First, it looked like a goner. And then, it was a safe bet for renewal. And now, fans of NBC's Community have something else to worry about: prickly actor Chevy Chase and prickly showrunner Dan Harmon are more or less going at each other hammer and tongs at this point.
See below for a brief time line of the unpleasantness, pieced together from press reports, a Huffington Post interview with Chase, and various dirt diggers who are now owed a drink by Adweek. Here's hoping they can patch things up: Harmon's writing really is something special, even if it doesn't resonate with Chase, while Chase rounds out the ensemble in a way no other actor could—even if Harmon doesn't like him.
Chase, tired of apparently being fed scripts piecemeal, walks off the set during a critical scene in the final episode of the current season, leaving a hole in the season finale.
Harmon, upset at Chase, leads at least part of the cast and crew in chanting "F--k Chevy" at the wrap party. (Parts of this message board have since been redacted.)
Chase sends Harmon this voicemail.
Chase gives The Huffington Post this interview, in which he trashes the show's writing and lets slip at least a couple of lines that Harmon could have written for his character, including this gem: "I think that the two white girls—the two pretty, young girls, Alison [Brie] and Gillian [Jacobs]—they're probably more like people that we can all understand."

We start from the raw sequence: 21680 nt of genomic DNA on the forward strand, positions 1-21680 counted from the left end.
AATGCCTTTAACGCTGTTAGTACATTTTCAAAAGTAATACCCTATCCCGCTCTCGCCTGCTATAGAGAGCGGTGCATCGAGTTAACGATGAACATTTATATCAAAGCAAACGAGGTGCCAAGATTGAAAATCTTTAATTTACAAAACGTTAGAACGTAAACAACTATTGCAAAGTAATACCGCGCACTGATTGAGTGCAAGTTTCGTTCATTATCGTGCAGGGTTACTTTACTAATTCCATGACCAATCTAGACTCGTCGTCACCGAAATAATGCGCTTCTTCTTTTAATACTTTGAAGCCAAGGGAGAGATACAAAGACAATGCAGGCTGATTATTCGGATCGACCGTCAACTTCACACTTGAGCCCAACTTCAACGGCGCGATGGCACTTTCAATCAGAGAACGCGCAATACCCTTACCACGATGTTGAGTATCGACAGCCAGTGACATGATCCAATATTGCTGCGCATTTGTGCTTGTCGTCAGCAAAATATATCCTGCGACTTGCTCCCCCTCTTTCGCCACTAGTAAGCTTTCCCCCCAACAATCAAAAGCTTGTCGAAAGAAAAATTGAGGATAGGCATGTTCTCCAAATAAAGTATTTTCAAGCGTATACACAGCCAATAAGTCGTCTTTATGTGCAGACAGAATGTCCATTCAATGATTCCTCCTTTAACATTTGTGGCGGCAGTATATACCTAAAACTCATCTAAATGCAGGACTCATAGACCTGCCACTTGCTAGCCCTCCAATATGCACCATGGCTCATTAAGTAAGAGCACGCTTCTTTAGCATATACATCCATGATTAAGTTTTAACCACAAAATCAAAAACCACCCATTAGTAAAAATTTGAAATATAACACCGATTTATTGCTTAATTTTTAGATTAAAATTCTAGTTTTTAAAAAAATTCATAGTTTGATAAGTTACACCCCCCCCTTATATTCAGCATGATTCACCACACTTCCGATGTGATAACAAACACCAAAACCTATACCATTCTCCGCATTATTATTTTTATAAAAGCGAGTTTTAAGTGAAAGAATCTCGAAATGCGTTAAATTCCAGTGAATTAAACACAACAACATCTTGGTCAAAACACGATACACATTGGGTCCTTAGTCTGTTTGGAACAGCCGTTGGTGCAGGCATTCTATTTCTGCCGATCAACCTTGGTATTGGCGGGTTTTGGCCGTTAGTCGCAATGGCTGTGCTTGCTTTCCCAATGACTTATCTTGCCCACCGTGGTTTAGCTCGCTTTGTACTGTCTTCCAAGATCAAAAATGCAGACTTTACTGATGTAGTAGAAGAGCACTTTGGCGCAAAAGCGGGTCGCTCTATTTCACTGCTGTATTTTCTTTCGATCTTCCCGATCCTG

In a weirdly coincidental flourish, a blogger finds the Reddit page linked above the next day and writes a story that sets off the flurry of media coverage of which this article is a part.
And that's where we stand now. Sources say that those with a stake in the show are just hoping it will all blow over, and honestly, if you haven't noticed a disjunct between Chase and the tone of the rest of the scattershot, off-the-wall show, you haven't been watching it. The tension between Harmon and Chase is well-documented and can be seen pretty clearly in this video, but New York magazine's Joe Adalian writes that it's unlikely to affect the show's chances at renewal—except positively. He estimates that even in a worst-case scenario, Chase would leave, the show's budget would decline by a million dollars-ish and the only guy who doesn't really fit into the frame would be gone. (It's worth noting that while a lot of this coverage has been a pigpile on Chase, more than one person speaking on background said Harmon was also more than a little temperamental.)
It's true, of course, that something on the order of three dead horses would have to happen to get the cult-favorite comedy canceled. With syndication rights sold to Comedy Central last month, NBC would be flushing away quite a bit of money if it were to end the show prematurely. Neither reps of NBC nor Sony Television, the show's producer, would comment.
The question remains: If Chase leaves, will the show still retain the fans who claim there's nothing else like it on TV?